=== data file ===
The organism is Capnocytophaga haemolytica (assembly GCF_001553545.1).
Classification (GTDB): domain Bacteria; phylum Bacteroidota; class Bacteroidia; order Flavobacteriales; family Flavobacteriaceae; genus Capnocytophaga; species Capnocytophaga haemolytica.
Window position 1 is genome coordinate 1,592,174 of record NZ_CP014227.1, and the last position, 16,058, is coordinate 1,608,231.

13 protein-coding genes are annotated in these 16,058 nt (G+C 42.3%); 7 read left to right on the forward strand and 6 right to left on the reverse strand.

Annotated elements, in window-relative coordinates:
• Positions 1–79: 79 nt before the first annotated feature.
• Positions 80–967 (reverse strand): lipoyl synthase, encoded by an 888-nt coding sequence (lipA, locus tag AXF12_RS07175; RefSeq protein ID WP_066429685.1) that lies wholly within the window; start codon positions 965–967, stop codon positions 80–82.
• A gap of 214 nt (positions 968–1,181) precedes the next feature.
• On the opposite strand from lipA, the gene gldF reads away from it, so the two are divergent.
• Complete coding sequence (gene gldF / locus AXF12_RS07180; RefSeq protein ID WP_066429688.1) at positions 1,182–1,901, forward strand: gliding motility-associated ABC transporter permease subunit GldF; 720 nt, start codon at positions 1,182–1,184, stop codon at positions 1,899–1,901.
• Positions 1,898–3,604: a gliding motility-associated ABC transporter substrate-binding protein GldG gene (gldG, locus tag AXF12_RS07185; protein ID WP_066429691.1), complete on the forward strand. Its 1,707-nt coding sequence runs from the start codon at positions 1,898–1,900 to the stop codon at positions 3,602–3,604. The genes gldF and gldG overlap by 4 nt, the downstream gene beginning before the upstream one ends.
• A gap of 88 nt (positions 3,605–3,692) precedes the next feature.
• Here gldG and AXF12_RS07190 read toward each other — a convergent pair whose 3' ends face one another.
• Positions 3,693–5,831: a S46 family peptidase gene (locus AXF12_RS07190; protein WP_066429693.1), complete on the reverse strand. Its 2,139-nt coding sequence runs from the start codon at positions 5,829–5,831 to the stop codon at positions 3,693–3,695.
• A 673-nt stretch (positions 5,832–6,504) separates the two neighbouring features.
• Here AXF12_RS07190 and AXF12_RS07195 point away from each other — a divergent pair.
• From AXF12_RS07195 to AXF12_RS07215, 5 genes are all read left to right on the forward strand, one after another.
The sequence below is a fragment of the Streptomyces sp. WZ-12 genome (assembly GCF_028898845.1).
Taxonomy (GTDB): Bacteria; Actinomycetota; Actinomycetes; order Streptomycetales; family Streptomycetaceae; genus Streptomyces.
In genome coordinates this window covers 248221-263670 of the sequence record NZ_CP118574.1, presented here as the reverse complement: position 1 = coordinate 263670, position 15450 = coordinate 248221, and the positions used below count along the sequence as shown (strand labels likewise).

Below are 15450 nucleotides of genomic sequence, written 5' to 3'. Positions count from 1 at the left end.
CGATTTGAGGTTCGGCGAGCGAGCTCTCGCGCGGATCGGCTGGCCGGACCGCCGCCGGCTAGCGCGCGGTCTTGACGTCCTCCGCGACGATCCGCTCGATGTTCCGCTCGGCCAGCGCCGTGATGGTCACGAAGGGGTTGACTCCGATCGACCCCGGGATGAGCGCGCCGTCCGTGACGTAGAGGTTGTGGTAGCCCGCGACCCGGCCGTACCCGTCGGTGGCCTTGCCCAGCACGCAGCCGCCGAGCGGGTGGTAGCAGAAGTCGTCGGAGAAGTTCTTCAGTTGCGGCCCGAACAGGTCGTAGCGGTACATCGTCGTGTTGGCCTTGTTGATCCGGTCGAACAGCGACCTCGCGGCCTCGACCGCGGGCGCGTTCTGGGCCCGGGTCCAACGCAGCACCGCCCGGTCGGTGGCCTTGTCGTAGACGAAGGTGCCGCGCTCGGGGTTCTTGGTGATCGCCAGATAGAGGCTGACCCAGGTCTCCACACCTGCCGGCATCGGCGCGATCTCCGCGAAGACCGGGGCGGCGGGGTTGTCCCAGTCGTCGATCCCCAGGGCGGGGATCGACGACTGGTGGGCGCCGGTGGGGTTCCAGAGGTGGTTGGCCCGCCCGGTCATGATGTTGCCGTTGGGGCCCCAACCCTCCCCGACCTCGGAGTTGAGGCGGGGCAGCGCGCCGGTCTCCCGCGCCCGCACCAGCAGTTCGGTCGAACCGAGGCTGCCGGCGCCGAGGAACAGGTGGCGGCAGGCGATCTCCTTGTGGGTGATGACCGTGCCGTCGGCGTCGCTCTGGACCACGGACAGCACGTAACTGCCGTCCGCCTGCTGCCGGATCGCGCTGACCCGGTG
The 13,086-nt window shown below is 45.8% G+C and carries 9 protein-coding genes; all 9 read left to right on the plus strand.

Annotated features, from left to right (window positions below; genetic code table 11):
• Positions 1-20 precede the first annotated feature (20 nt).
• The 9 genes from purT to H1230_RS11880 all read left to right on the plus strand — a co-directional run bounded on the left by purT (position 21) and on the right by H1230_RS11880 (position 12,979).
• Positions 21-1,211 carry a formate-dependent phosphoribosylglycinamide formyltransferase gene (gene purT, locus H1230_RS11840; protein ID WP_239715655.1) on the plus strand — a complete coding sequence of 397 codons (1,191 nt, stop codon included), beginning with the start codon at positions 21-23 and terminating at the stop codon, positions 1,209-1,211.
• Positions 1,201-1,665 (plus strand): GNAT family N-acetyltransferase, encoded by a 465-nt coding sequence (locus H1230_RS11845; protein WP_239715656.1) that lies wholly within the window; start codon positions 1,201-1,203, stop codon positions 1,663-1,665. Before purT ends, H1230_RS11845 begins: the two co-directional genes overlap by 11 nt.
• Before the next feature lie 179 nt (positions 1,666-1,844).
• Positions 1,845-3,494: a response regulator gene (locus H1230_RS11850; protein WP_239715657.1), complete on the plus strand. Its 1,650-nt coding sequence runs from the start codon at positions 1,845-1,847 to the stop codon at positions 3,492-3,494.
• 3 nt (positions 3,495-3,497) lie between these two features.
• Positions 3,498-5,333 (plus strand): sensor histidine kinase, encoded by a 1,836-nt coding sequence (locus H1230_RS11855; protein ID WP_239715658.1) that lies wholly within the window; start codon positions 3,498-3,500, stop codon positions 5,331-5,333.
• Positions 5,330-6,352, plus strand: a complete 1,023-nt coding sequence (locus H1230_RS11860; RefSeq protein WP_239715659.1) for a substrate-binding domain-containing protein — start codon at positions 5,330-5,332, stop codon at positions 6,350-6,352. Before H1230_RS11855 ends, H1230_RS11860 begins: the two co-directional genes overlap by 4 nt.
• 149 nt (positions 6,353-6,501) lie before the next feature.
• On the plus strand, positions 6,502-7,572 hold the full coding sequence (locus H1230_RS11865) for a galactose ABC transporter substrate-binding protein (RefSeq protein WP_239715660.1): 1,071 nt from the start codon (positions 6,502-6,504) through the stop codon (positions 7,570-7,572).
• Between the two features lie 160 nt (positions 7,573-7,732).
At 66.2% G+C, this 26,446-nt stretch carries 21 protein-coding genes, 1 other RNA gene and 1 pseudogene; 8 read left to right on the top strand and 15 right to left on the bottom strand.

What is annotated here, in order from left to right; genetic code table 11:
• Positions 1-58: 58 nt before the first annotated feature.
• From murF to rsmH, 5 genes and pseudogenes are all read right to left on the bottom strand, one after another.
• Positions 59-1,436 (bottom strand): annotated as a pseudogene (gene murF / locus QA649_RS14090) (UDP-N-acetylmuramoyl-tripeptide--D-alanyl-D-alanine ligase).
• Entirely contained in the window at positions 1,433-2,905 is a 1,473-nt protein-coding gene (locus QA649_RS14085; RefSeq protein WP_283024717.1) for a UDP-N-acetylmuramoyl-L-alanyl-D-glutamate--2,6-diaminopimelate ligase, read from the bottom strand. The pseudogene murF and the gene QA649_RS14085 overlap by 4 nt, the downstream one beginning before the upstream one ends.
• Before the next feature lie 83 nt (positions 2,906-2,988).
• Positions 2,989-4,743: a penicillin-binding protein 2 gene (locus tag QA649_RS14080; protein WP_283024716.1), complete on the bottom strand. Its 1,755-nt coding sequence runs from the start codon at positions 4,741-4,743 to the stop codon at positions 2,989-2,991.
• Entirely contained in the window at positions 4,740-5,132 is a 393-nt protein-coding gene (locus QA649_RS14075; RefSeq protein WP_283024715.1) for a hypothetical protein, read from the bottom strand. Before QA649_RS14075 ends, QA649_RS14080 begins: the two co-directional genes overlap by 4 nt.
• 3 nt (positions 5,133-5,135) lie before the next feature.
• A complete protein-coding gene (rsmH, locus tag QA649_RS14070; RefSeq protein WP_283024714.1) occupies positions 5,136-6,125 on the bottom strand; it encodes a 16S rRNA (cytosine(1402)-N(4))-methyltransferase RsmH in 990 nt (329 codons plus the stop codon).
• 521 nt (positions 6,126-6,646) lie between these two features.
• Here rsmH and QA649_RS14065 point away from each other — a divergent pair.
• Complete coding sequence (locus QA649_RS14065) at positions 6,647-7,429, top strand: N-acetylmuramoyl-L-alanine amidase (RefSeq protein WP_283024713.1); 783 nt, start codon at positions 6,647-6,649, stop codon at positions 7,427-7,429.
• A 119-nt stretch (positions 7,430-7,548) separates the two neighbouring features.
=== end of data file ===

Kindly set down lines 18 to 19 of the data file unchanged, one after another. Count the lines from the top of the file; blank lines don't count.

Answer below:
The sequence below is a fragment of the Streptomyces sp. WZ-12 genome (assembly GCF_028898845.1).
Taxonomy (GTDB): Bacteria; Actinomycetota; Actinomycetes; order Streptomycetales; family Streptomycetaceae; genus Streptomyces.